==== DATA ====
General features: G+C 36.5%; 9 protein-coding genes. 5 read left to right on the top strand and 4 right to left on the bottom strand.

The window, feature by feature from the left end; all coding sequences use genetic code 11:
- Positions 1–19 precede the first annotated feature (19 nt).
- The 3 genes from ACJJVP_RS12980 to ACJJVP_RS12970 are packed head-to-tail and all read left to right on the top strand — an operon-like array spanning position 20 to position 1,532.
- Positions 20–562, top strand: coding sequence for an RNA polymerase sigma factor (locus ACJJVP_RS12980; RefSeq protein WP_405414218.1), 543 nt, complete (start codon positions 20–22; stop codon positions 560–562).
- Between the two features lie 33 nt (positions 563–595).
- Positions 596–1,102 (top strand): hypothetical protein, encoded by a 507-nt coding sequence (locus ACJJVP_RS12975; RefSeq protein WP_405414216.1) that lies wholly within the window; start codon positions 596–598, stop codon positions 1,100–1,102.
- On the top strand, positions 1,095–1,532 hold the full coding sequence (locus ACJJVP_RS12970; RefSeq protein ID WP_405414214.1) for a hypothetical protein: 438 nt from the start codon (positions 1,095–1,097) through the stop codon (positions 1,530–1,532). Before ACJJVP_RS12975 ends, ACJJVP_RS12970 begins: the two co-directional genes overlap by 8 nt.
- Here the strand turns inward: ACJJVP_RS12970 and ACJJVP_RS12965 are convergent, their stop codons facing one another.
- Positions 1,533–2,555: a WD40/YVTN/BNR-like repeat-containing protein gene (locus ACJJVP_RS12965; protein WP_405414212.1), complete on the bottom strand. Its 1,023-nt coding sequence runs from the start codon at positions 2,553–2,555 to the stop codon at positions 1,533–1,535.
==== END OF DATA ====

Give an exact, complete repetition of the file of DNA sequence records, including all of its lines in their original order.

General features: G+C 36.5%; 9 protein-coding genes. 5 read left to right on the top strand and 4 right to left on the bottom strand.

The window, feature by feature from the left end; all coding sequences use genetic code 11:
- Positions 1–19 precede the first annotated feature (19 nt).
- The 3 genes from ACJJVP_RS12980 to ACJJVP_RS12970 are packed head-to-tail and all read left to right on the top strand — an operon-like array spanning position 20 to position 1,532.
- Positions 20–562, top strand: coding sequence for an RNA polymerase sigma factor (locus ACJJVP_RS12980; RefSeq protein WP_405414218.1), 543 nt, complete (start codon positions 20–22; stop codon positions 560–562).
- Between the two features lie 33 nt (positions 563–595).
- Positions 596–1,102 (top strand): hypothetical protein, encoded by a 507-nt coding sequence (locus ACJJVP_RS12975; RefSeq protein WP_405414216.1) that lies wholly within the window; start codon positions 596–598, stop codon positions 1,100–1,102.
- On the top strand, positions 1,095–1,532 hold the full coding sequence (locus ACJJVP_RS12970; RefSeq protein ID WP_405414214.1) for a hypothetical protein: 438 nt from the start codon (positions 1,095–1,097) through the stop codon (positions 1,530–1,532). Before ACJJVP_RS12975 ends, ACJJVP_RS12970 begins: the two co-directional genes overlap by 8 nt.
- Here the strand turns inward: ACJJVP_RS12970 and ACJJVP_RS12965 are convergent, their stop codons facing one another.
- Positions 1,533–2,555: a WD40/YVTN/BNR-like repeat-containing protein gene (locus ACJJVP_RS12965; protein WP_405414212.1), complete on the bottom strand. Its 1,023-nt coding sequence runs from the start codon at positions 2,553–2,555 to the stop codon at positions 1,533–1,535.